The Mason City Globe-Gazette from Mason City, Iowa on May 7, 1934 · Page 3
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The Mason City Globe-Gazette from Mason City, Iowa · Page 3

Mason City, Iowa
Issue Date:
Monday, May 7, 1934
Page 3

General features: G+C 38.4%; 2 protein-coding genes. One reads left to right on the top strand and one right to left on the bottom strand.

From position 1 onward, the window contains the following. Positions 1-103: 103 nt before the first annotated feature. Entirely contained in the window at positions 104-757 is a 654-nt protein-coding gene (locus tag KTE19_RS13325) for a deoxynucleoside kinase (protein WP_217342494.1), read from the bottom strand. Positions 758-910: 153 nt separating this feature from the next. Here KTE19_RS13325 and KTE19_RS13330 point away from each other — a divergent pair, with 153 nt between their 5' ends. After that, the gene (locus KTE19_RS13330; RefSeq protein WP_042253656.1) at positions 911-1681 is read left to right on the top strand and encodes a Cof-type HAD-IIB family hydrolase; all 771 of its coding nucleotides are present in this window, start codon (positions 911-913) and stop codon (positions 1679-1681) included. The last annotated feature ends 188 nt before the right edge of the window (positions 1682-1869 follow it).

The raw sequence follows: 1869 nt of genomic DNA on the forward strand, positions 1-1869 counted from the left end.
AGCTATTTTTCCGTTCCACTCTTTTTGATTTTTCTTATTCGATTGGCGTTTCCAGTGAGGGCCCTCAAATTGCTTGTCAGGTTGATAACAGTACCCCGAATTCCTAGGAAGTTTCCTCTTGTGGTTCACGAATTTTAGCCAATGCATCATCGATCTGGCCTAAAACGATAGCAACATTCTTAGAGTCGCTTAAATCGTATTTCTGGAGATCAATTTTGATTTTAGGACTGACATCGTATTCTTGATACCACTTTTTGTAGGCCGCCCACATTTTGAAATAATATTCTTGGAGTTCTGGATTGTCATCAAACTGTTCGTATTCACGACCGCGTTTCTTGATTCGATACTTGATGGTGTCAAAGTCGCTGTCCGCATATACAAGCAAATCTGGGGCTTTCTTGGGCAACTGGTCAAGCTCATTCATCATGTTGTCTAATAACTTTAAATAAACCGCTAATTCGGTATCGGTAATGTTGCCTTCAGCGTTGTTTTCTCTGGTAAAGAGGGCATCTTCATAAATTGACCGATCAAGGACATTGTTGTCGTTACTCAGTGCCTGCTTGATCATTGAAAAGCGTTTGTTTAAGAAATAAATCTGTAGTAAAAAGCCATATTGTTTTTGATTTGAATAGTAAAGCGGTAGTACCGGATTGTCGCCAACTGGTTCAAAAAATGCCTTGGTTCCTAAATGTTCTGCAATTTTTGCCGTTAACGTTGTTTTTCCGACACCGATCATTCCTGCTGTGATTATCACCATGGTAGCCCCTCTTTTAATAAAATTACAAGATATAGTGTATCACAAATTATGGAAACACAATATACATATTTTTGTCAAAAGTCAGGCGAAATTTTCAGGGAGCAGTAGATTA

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MASON CITY GLOBE-GAZETTE THRKE; MASON CITY GLOBE-GAZETTE A LEE SVNDH'ATE NEtt'SPAPEB Issued Every Week Day by tho MASON C1TX OLOBK-GAZETTE OOMPANY 21-12'1 Eajt State Street Telephone NO. 380U LEE P. LOOMIS W. EARL HALL ENOCH A. NOREM LLOXD L. GEER - . - - Publisher Managing Editor - - - City Editor Advertising Manager MEMBER OF THE ASSOCIATED PRESS--The Associated Press Is exclusively entitled to the use for publication of all news dispatches credited to it or not otherwise credited in this paper, and also all local news published herein. SUBSCRIPTION BATES MMOU City ana Clear Law. Mason city and Lake, E JS S SSE per year by mall per year ny mau . M-M B » »»« * mmth ...... * 80 100 ,,,,,,,. ZONE sbt montm. . . .$3.00 Three montla.-.»1.7li Honest bread Is very vfeU--it's the butter that makes the temptation.--DOUGLAS JERROLD PERTINENT or IMPERTINENT Liberty magazine is boasting about its advertising gain over last year. But it doesn't explain that the difference is liquor advertising. Among our nominations for the electric chair is the bird who implanted the idea of wrapping tilings in unlearable cellophane. It appears rather plain now that Governor Herring didn't increase his prestige with the Wheelock parole. At any rate, most of those radio jokes have stood the test of time. OTHER VIEWPOINTS DAILY SCRAP BOOK Copyrljhl. 1034. by Central Press Association. Inc., I AGAINST HANDBILLS T HE supreme court of New Jersey has handed down a ruling which sustains the Jersey City ordinance barring the distribution of handbills or other unordered advertising matter. An attempt had been made to circumvent the intent of the ordinance by ringing the doorbell at each home and handing the dodger to somebody or dropping it inside the house but the ruling, with parenthetical criticism, declares this to be illegal. This decision follows on one handed down not long ago in California in sustaining a city ordinance prohibiting door-to-door peddlers, more commonly referred to of recent years as "bell-ringers." The reasoning employed In both rulings is strikingly similar, being based on the right of a community to legislate for the greatest good of the greatest number. The Jersey City ordinance follows: "No person shall distribute or cause to be distributed to the occupants of any house, place or cause to be placed In any areaway in front of, or alongside the side of any house, or upon the doorstep thereof any newspaper, paper, periodical, book, magazine, circular, card or pamphlet, unless the same has been previously ordered by the person in actual occupation of the house, lu the areaway of which, In front of which, or along the side or doorstep of wltlcli said newspaper, paper, periodical, book, magazine, circular, card or pamphlet shall be distributed or (placed." The ruling in the New Jersey appeal contained the following language: "The legislature has delegated to the municipality the duty to preserve the public peace and good order. There- Is also power to regulate the ringing of bells [·I and the crying of goods. There can be no doubt that the city can prevent the misuse of the streets. But can it prevent the distribution to householders of unsolicited advertising matter? We think it can. "The right to circularize the householders, in certain ways, is absolutely prohibited by the ordinance in question. It was apparent to the city commission that the mere regulation was not sufficient to preserve the public peace and good order in Jersey City, but was inadequate, for the reason that the doorbell -method was adopted, not only to secure a hand distribution of the advertising bills, but also to avoid the provisions of Section 1 of the ordinance under review. "The doorbell method not only tends to clutter the streets and areaways with, wastepaper but, in addition, dlsbibutorssTinfprtunately acquire an Intimate of "the iunoccupiea residence and the habits ' '' he householders; - : · 'It is contended that the ordinance unreasonably Interferes with the right to choose an occupation and " to advertise merchandise by the handbill method. The supreme court of the United States upheld a New York ordinance prohibiting the display of advertisements upon the Fifth avenue busses, and also a state statute prohibiting drumming or soliciting on trains for hotels and lodging houses. "The records in this case demonstrate that the municipality had reasonable cause to believe that the unsolicited distribution of the advertising mediums named in the ordinance was detrimental to the public peace and good order. By so doing the city has not violated the organic law. It has not deprived advertisers of the opportunity to advertise their goods or to approach possible customers. All that it has prohibited is the unsolicited distribution of books and papers among householders. "Ordinances have been long upheld as within the number. police power when the design was to prevent the cluttering of the streets and the frightening of horses. The fact that the defendant first rang the doorbell and then handed in the unsolicited advertising matter does not alter the situation, since the city must regulate the use of its streets for the good of the greatest 'There are restraints upon everyone for the common good. The city commissioners, being familiar with 1 the local conditions, are primarily the judges of the "There can-be no question that the city could exclude beggars, peddlers and pan-handlers from its streets and the mere circumstance that these persons should adopt the doorbell method of approach would in no sense enlarge their rights. It seems to us that, therefore, the ordinance, Insofar as it prohibits the unsolicited : distribution of papers, magazines, advertising matters and other articles mentioned in it, violates no constitutional privilege." A question suggested by this ruling is whether by the same logic, unordered material sent through the mails couldn't also be legislated against. Or does the fact that the bearer of the nuisance material is dressed in the/garb of a postal carrier alter the situation? Our own disposition in the past has been to believe that, by and large, offensive practices such as the one covered by this ruling in question will carry their own penalty, that those who resort to them are doomed to lose more than they gain. A DRAMATIC APPEAL 17 YEAR OLD girl was taken to a New York hospital suffering from a rare blood disease. Only a number of blood transfusions could save her life; she did not have the money to pay for them, and the hospital was operating on too limited a budget to buy them for her. So an appeal wag made to the public, announcing that the girl must die unless volunteers came forward to give her their blood. Within a few days 'more than 400 people went to the hospital and offered to submit to transfusions. As a demonstration of the way in which human sympathy will respond to an appeal this is a surprising and encouraging thing. But It also demonstrates the way in which human need must be dramatized if we are to relieve it. There is a vast store of kindness and self sacrifice in this world; the only trouble is that it usually takes a dramatic situation to tap it effectively. . ^ · i Who can remember another time In contemporary history when Colonel Brookhart remained silent for a [ull month ? DON'T UNDERESTIMATE SHORT Lake ftjllls Graphic: Wallace Short, the Sioux City candidate, is not to be taken lightly. He made a good many votes here last week with his well- grounded facts In good old fashioned philosophy. WORTH CONSIDERING Elkader Register: The gross Income tax may not be the perfect system; in fact, we doubt if there Is any such animal, but it is worth considering. It could hardly be worse than what we have. THAT KRASCHEL-BEH CASE Alg-ona Advance: It would seem that competent appraisal of the evidence beforehand would have demonstrated that the government's cases were too weak to sustain prosecution. THEIR ONE SHORTCOMING Charles City Press: It really seems too bad when looking at the pictures of some of our prominent ladles in the big dailies, that nature did not provide them with whiskers. BE SURE TO FOLLOW THROUGH Dubuque Telegraph-Herald: The parade of candidates is on. It's a big pre-primary parade too. Make your choice and follow it up by a visit to the polls on election day. "INTO" BUT NEVER "OUT OF" West Union Ar»-o-Gazettc: Much depends on where emphasis is placed. A man said in our hearing the other day, "I never knew booze to get a man OUT of trouble." CHALLENGE TO IOWA G. O. V. Ringstert Dispatch: It must offer something constructive and an honest, businesslike administration, at least as good as the present democratic administration. THAT SECOND DEMOCRATIC TICKET Oelwein Register: Many take the position that that second candidate for governor was merly brought out to prevent any talk about a hand pickedl ist of candidates. REPEAL SOLVED NOTHING Sioux City Journal: Repeal was easy enough, but protection of tax sources and of legitimate liquor is something the federal government evidently ignored. UNCLE SAM INVITED IT Lakota Record: In the light of America's yellow exclusion act, it would not seem unreasonable for Japan to adopt a Monroe doctrine for the orient. THE HOURS OF A TEACHER Nashua Reporter: A little investigation will convince anyone that teachers are putting in longer working hours than the average businessman. THAT PROPOSED 3 CENT PIECE Fort Dodge Messenger: Obviously it should be made of such metal and of such size as to be quickly distinguishable from a penny or a nickel. ONE YEAR OF BEER Eldora Herald-Ledger: On the whole, the experiment has been more a success than either its proponents or opponents had anticipated. THE LOUIS WHEELOCK CASE West Union Argo-Gazette: It's tough when the governor steps in and says "You cannot jail a man who belongs to a wealthy society circle." EXPLAINING SOME BAD MANNERS Manly Signal: Very frequently when a youngster fails to exhibit good manners It is because he has never seen ariy examples at home: » - A MAY QUEEN NOMINATION Waukon Republican and Standard: We nominate Queen of the May the wife or sweetheart of the man who shoots Public Enemy No. 1. A PIG CALLED DILLINGER Luverne News: Florence Pergande says that Henry has a pig he has named Dillinger because he cannot keep the blamed thing- penned. TO PROHIBIT DICTATORSHIPS Estherville News: The best insurance against oppressive rule is an alert electorate that doesn't sleep on its rights of citizenship. AMERICA'S "SECOND INDUSTRY" Iowa Falls Citizen: About the only industry which approaches the automobile industry for production is the Hollywood divorce mill. TO EXTOL OR NOT TO EXTOL Allison Tribune: To extol or not extol Lenin and Mussolini is the question which seems to worry Secretary Wallace. Ho-hum. AN ALL IOWA PRAYER Forest City Republican: It would greatly please us if the raindrops start pattering down before'this article reaches our readers. NATURE AS AN ALLY OF AAA Lime Springs Herald: Nature may come to the relief of the AAA. There is dust, drought and debt seeking recognition. KEEP TO YOUR SIDE!. Decorah Journal: The Iowa highway department has placed black lines in the center of the pavement to guide motorists. DIXIE'S GIRL BASEBALL PITCHER Algona Upper Des Moines: The Chattanooga baseball team is to- nave a girl pitcher. Probably she is strong on curves. NO LAUGHING MATTER Forest City Summit: Occasional performances of some men in high positions are too childish to even provoke a laugh. A' 12 MONTHS A YEAR JOB Sheffield Press: The clean-up drive did much to improve the appearance of our town but the work is not done vet. OR QUIT ADMIRING THEM, CLINT Osage Press: Legs have been out so long now that a fellow should get over feeling silly when caught admiring them. THE TAXPAYER'S ONE IDEA Estherville News: The politicians all have differing ideas on taxation but the taxpayer has only one --less taxes. WHEN TAXES MOUNT TOO HIGH Whittemore Champion: History shows many examples of taxing-^ a people until they repudiate tax obligations. NEVER AN IOWA CROP FAILURE Cedar Falls Record: It is consoling to recall at such times that Iowa has never had a complete crop failure. WE MUSTN'T TRANSPOSE THE RED Rudd Review: Business is getting out of the red. Now the thing to do is keep the red out of the business. BARNUM WAS RIGHT Ringsted Dispatch: Regardless of how crooked slot machines are. thev find plenty of foolish customers. LIBERTY, NOT LICENSE Nora Springs Advertiser: Liberty and not license should be th»"watchword of our nation today. A DDTFERENCE BETWEEN TOWNS Emmetsburg Tribune: Some cities -wait for prosperity, while others go ahead and make it. AS A RESULT OF THE DUSTSTORMS Estherville News: The late spring house cleaners have it all over the early birds this spring. CLEAN-UP, PAINT-UP CAMPAIGN Dumont Journal: Not the least important phase of this work is the jobs It provides. GIVE A THOUGHT TO THIS Clarion Monitor: But the headlines for the next crash may be your own. REFERRING TO COUGHLON Oelwein Register: He may do some good but we very much question it. ESSENTIAL TO PROGRESS Fairmont Sentinel: Were there no agitators there would be no progress. COUNTY CONSOLIDATION Cresco Times: The scheme is practical and would be 'a. great economy. HE $OLD IK "THE UNlTfeD A WHICH UPOM -TrlE. , FERMENT? rf, AND -THUS MAKES ^ OBSERVING 5-1 Pig OFFICE IN NEW YORK c.nV ARE i DELICATELY BALANCEP WILL. WEK5H-THE AMOUNT" OP INK OR LEAD If ·TAXES -fo WHlffe. YOUR. NAME DIET and HEALTH Globe-Gazette. Write legibly ana not more toon 200 words. B ? LOGAN CLENDBMKO, SI. D. OINTMENT FOUND FOR ERUPTION r HE TERM "athlete's foot" has become popularized, and its symptoms are quite widely known. As the advertising literature points out, it does not occur exclusively in athletes, and as has been pointed out In these columns, it does not appear exclusively on the feet. The reason for this is that the term has really been applied to a group of diseases--that is to say, a condition caused by a number of different things. The cause is the infection of the skin with some form, of yeast-like or microscopic fungus mould. The eruption may appear on the feet or hands, between the thighs--in fact, nearly anywhere on the .body. Before the name "athlete's foot' came in, it was usually called "ringworm." On the feet it manifests itself either by the appearance of blisters which have intense itching, or by a redness and cracking of the skin between the toes. Many preparations have been used to help it, but in spite of their multiplicity it is inclined to be chronic and to resist treatment. Perhaps the most hopeful method is that whict! has recently been reported of the use of a mercurial preparation known as "phenylmercuric nitrate," which is put up in an ointment in a concentration of 1 to 1500. The method of preparation is described in the Journal of the American Medical association for Dec. 30, 1933. Reports from its use are very encouraging. For instance, one case reported is that of a woman who had had for 12 years a weeping, itching eruption between the toes. Nearly every form of treatment had been tried on it until the phenylmercuric nitrate ointment was used, with the result that she was cured in two weeks, with no recurrence within three months Of 262 cases of yeast or mould infection, 205 responded favorably to the use of this preparation. It is somewhat irritating in greater strength than the proportions given above, and even sometimes In that strength. Should this occur, it can be weakened. Dr. ClendeniBK QUESTIONS FROM READERS E. F.: "(1) Is boiled sauerkraut more digestible than boiled cabbage? (2) Is it true that asparagus causes or promotes kidney diseases?" Answer: (1) Digestibility of these substances depends upon their'fibrous content, which is about the same in both cases. (2) It is not true that asparagus is the cause of any kidney disease, nor need it be avoided if the kidneys do become diseased. TODAY IN HISTORY Notables Born This Date--Johannes Brahms, 1833, great composer, and wit. He used to play cham her music with his friend Billroth, Viennese surgeon whose instrument was the 'cello. They had been play ing a new sonata by Brahms. At the end Billroth cried: "My God, how you did punish that piano; . could hardly hear myself." Brahma retorted: "Luck; for you!" * * Robert Browning, b. 1812, poet. He wa six years younger than Elizabeth Barrett, his mat in a celebrated romance. * * William S. Bainbridge, b 1774, first commodore of the American navy, twic a captive of enemy commanders. * * Joseph T. "UncI Joe" Cannon, b. 1836. long time speaker of the house * * Frank "Gary" Cooper, b. 1901, cinemactor. * « Richard Walton Tully, b. 1877, dramatist--The Bird o Paradise, etc. * * Charles Lathrop Pack, b. 1857, con servationist. 1833--Abraham Lincoln, 24, got his first publi office; he was commissioned postmaster at New Salem, 111. ' « · · 1873--Salmon P. Chase, whose face you will see I ever you see a 510,000 bill, died at 65. When he was secretary of the treasury, during the war of th states, he ordered "In God We Trust" placed upon al U. S. coins. · · · 1915--Captain Schweiger of the German subma rine J-20 gave a command. A torpedo started whir ing toward a 30,000-ton target, the crack Cunard line Lusitania, one of the two fastest and finest ship afloat. In less than 20 minutes the Lusitania had dis appeared beneath oily waves 10 miles off Kinsa Head, Ireland, and the water was black with th bodies of the 1,154 victims. Among those 1,154 wer Alfred G. Vanderbilt, Elbert Hubbard, Charles Froh man, Justus Miles Forman and 110 other American EARLIER DAYS Belnj a Dally Compilation of Interesting Itenw from Ihc "Ten, Twenty and Thirty 1'ears As°" CTW «' "" Olobe-Qaiette. riirty Years Ago-Landlord Alexander of the Anderson is taking some eal comfort these days out on his farm garden north f the city. He spends a good deal of bis time there runing his sauerkraut and fondling the radish tops nd anon resting under the shade of his straw som rero. The guests of his popular hostelry are remind d of his skill as an agriculturist every time they se ooth in one of his fragrant onions. The local hotel managers are .rejoicing over th jicreased number of guests who are finding the! ·ay to their hostelries during the past few days. Fish Commissioner Lincoln has been in the city and at the lake for a few days and went to Nor prings last night, in company with Mr. Waterburj The gentlemen were in consultation, while here, wit ther of the game warden's deputies relative to th letter protection of the game, The street and alley committee has, after thoroug investigation of the walks of the city, condemne seven miles of them and ordered them replaced wit cement. Twenty Years Ago-W. J. Schliek, Ames, waa in the city Monday visi ng friends and relatives. J. G. Button, Nevada, spent Saturday here visitln friends and relatives. G. P. Dieckmarm, manager of the Northwestern States Portland Cement company, is in Chicago on msiness. Dr. Swale was in Clear Lake this morning on msiness. F. B. Rasmussen, Waterloo, spent Sunday in the city visiting friends and relatives. H. T. Reily, Omaha, Nebr., was in the city today isiting friends. J. A. Tallman, Clarion, is a guest of friends in the city. Spring issues of the Mason City-Clear Lake tele- ihone directory were being distributed today. James A. Flaherty, Philadelphia, Pa., arrived in the city yesterday. Ten Years Ago-CHICAGO--George A. Elwell, Youngstown, Ohio, ron $20,000 as the winner for the best title contest of a new magazine. The winning name was "Liberty" --the magazine will be a weekly. Pearl Sockness from St. Paul is visiting with Charles Miller and family, 412 Fifth street southwest. George C. Mauss and W. G. Close, Des Moines, have Helen Bartlett to thank for this jingle which ascribes to the month of weddings the determination as to how the marriage will turn out: .rrled In January's chilling time. dowed you'll be before your prime. arried In February's sleety weather, 16 you'll tread In tune together. arrlcd when March winds shrill and roar, ir home will be on a foreign shore. arrlcd 'neath April's changeful skies, checkered path before you llt«. arried when bees over May blossoms flit. rangers around your board will alt. arried In queen rose month at June, fe will be one long honeymoon. arried as July's flower banks blaze, tter-sweet memories In after days, arried In August heat and drowse. over and friend In your chosen spouse. arried In gold September glow, looth and serene your life will flow. arried when leaves In October thin, oil and hardship for you begin. arried In veils of November rnlst. rtune your wedding ring has kissed. arried In days of December's cheer. m-e's star shines brighter from year to year. This one has to do with the days f the week and their influence on le course of wedded life: Monday for health, Tuesday for wealth, Wednesday the heat day all. Thursday for losses, Friday for crosses, And Saturday no luck at all. And this one deals with the color f the bride's wedding garb: arrlcd In white, you hive chosen nil right. arried In green, ashamed to be Been. arrlcd In gray, you will go far away. arrlcd In red, you will wish yourself dead. arried In blue, love ever true. iarried In yellow, you're ashamed of your larrled" In^lnk, of you he'll e'er thlnlt. orrletl In black, you will wish yourself back. Being highly prosaic in my make,p, I think they're all what is popularly termed "the bunk." --o--· made reference here a few days ago to the outstanding _ record of Luther college in laseball. This was in connection ..-ith my recollection of the famous nine-brother Sorlein team (6 of them Luther graduates). I didn't go back of Luther's great howing. I merely pointed out that n competition with universities uch as Minnesota, Iowa and Nore Dame, this little northeastern owa college had more than held ts own. Behind nearly every phenomenon such as this there is a personality. At Notre Dame, Knute Rockne was he explanation of a meteoric rise n football. At Iowa, Howard Jones was the force back of a famous string of teams. At Luther, baseball owes its firm foundation to Prof. William Sihler, a former big-leaguer. S. S. (Sig) Reque has done a great job of carrying on but he would be quickest of all to give primary credit to his predecessor. Professor Sihler had not only a masterful understanding of base ball; he had the ability to teach and to inspire those about him. This was true of his teaching on the base, ball field and it was true of his teaching In the language classroom. I talked not long ago with one of his former baseball players. The conversation drifted to his coaching methods. "I'll never forget," this Luther graduate said, "how Professor Sihler taught me to field a ground ball. I was trying out for an infield position and the balls kept getting away from me. Prof, watched me for a while and then beckoned me over to him. " 'The trouble with you,' he drawled, "is that you don't keep your glove to the ground. You can bring your hands up quicker than you can put them down. I guess it's because of an instinct to protect yourself.' "That's the best advice I ever had with regard to fielding a ground ball. It was typical of the sound methods employed by Professor Sihler. All who have played under him have the greatest respect for him and his ability." A story like this could be written about "Doc" Dorman of Upper Iowa, who is still on the job after more than 20 years of continuous service. noted in a Chicago paper that four Chicagoans were _ sitting in a tavern during the early hours of Friday, April 20. They were talking about a triple execution, scheduled at dawn--in the county jail. "Let's go," said one. "Wo can crash the gates!" So they started off in their car to see three men burned to death by raw lightning. Enroute they crashed Into a truck at a street intersection. Their car was hurled against a lamp post-with terrific force. Three of the occupants were killed outright. The survivor claimed the truck was running too fast. The truck operator claimed the other car was exceeding the speed limit. There was carelessness somewhere. But this much is definitely known--instead of witnessing the jail execution three of the four occupants participated in their own. And instead of crashing the jail jates, they crashed the Gates Ajar! --o-am grateful to F. E. C. for directing my attention to an error which occurred in this department a few days ago. In referring to the North Western railroad's "train control" safety device, I referred to that company's main line as extending between Denver and Chicago. F. E. C. sends along a map to show that the North Western line extends no further west than Omaha and that the Rock Island Is the "only railroad operating from Maaon City to,Colorado on Its own rails." I gtana'dorrected. BY FREDERIC' J. MASK IN", DIRECTOR GLOBE -GAIEITE INFORMATION DUREftU IN WASHINGTON Are more children being adopted from Institutions than formerly? F. G. On the basis of a survey of 13 cities, tlie Children's Bureau finds the number of children in institutions declined by seven per cent during the year ending' last June, while the number of those in foster homes increased by 11 per cent. Why are the Virgin Islands so named? R. C. Discovered by Columbus in 1193 and named Las Virgines In honor of St. Ursula and her companions. Are tides perceptible In the Great Lakes? R- C. They are practically tideless. some observers claim to have found true tidal pulsations said to amount to three inches at spring tide at 0 _ - - - . called on friends and associates in business Tuesday. Chicago. Secondary undulations of a Dr. C. B. Dakin and Dr. W. E. Long are in Des | few m i nu tes in period ranging from Moines attending the annual meeting of the Iowaj State Medical association. Mrs. C. Fatland and daughter, Renee, 411 Tyler .venue southwest, are spending the week as guests of relatives in Eagle Grove. J. E. Williams and L. L. Hayden, lawyers, have dissolved partnership and from now on will maintain separate practices. Col. Robert W. Stewart, chairman of the board of directors of the Standard Oil company of Indiana, will be the speaker at the final Chamber of Commerce fellowship dinner of the season, Thursday, May 18. ONCE OVERS 1 By J. 3. MONDT CONSIDER YOUR ESCORT'S INCOME Parents of daughters of society age should not permit them to accept favors from young men who cannot afford the outlay. It is easy for a father to learn something about the Income of the young men who are their daughter's escorts. He should explain to his daughter the reasons why she should not permit expenditures which are out of proportion to the income of the young man. Many young men make their first dishonest step in their efforts to procure money with which to give their girl friends a good time. And it is true, unfortunately, that some girls favor the young fellows who spend the most money for their pleasure. One who regulates his expenditures according to his income is given little consideration by such girls. Girls at college who accept many invitations from young men students should realize that the money spent was probably provided ny someone at home. Girls ought to have some consideration for fathers. Many fathers are having a hard time earning their son's way through college. (Copyright, 1934, King Features Syndicate, Jnc.) Scriptural Thought--The fear of man bringeth a snare: but whoso putteth his trust In the Lord shall be safe.--Proverbs 29:25. 1 to 4 inches are well marked. How many chambers in the famous Egyptian labyrinth? R. G. It contained 3,000 chambers. Who first explored Carsbad Cav- rns? F. C. J. First explored and partially mapped by Dr. W. T. Lee. The mam cave is about '··. mile in width; ength unknown; 2 miles have been penetrated. The temperature never varies from 56 degrees. What Is potlatclt? F. The word is derived from a Chinook word meaning gift. A potlatch is a feast at which the host gives away most of his goods to Ills tribesmen as an evidence of his greatness. The custom was general among Indians from Puget sound to Southern Alaska, but led to such disturbances it has- been forbidden by the Canadian Government. How many questions should a person ask in one letter? A. D. If the questions pertain to one i subject, three or four may be in- j eluded. Otherwise it is better to write seperate letters as It causes delay in passing the letter from one department to another. Address your letter to this paper's Information bureau, Frederic J. Haskin, director, Washington, D. C., including coin or stamp for reply. Can batting order in a baseball game bo shifted after the game begins? B. W. Batting must remain tho same as when handed to the umpire. There may be substitutions but not shifts. Whnt is the difference in relative plant value of nn equal amount of rain as compared with well, artesian or city reservoir water? H. McG. The bureau of plant Industry says that generally speaking, there is no difference in relative plant food value. The amount of chlorine cres- ent in some city water is so small as to be entirely negligible with regard to watering plants. It is only in the case of some waters of the southwest which are likely to contain too great amounts of such poisonous substances as boron that care must be taken In the use of such water for plant purposes. What Is the term applieed to a largo outdoor cage where birds are kept? B. G. An aviary. What Is the French republic motto? I* M. Liberte, Egalite, Fraternite-- Liberty, Equality, Fraternity. It was adopted in the first revolution in 1789. Where are answers obtained to questions submitted to your bu- The staff of researchers visit the libraries, the various departments of the government, the embassies and legations, or use the telephone when the answers are not immediately available. Write your questions plainly and inclose coin or stamp for return postage. Address this newspaper's Information bureau, Frederic J. Haskin, director. Washington, D. C. Where was Lynn Fontanne born ? H. M. In London, England. She went on the stage at 11. She came to America to play with Laurette Taylor in "The Wooing of Eve." She wat married to Alfred Lunt In 1921. AUNT HET By Robert Guillen "I ain't acctisin' anybody at my party, but I don't see how anybody could think a Madiera napkin was her handkerchief."